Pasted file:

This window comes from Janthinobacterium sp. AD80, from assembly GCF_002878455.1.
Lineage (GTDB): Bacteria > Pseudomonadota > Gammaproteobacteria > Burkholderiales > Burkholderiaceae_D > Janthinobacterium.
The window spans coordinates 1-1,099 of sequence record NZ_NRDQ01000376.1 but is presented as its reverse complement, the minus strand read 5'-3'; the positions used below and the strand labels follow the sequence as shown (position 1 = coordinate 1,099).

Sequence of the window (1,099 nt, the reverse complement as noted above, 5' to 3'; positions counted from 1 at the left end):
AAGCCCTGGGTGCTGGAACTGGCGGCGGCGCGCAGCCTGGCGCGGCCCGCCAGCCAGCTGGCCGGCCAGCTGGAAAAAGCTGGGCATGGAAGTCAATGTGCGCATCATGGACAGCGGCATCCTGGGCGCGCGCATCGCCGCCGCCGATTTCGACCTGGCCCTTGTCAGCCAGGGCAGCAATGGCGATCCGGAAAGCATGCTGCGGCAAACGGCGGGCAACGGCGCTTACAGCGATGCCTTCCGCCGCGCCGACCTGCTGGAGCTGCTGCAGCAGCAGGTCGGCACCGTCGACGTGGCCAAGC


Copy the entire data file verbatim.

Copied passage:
This window comes from Janthinobacterium sp. AD80, from assembly GCF_002878455.1.
Lineage (GTDB): Bacteria > Pseudomonadota > Gammaproteobacteria > Burkholderiales > Burkholderiaceae_D > Janthinobacterium.
The window spans coordinates 1-1,099 of sequence record NZ_NRDQ01000376.1 but is presented as its reverse complement, the minus strand read 5'-3'; the positions used below and the strand labels follow the sequence as shown (position 1 = coordinate 1,099).

Sequence of the window (1,099 nt, the reverse complement as noted above, 5' to 3'; positions counted from 1 at the left end):
AAGCCCTGGGTGCTGGAACTGGCGGCGGCGCGCAGCCTGGCGCGGCCCGCCAGCCAGCTGGCCGGCCAGCTGGAAAAAGCTGGGCATGGAAGTCAATGTGCGCATCATGGACAGCGGCATCCTGGGCGCGCGCATCGCCGCCGCCGATTTCGACCTGGCCCTTGTCAGCCAGGGCAGCAATGGCGATCCGGAAAGCATGCTGCGGCAAACGGCGGGCAACGGCGCTTACAGCGATGCCTTCCGCCGCGCCGACCTGCTGGAGCTGCTGCAGCAGCAGGTCGGCACCGTCGACGTGGCCAAGC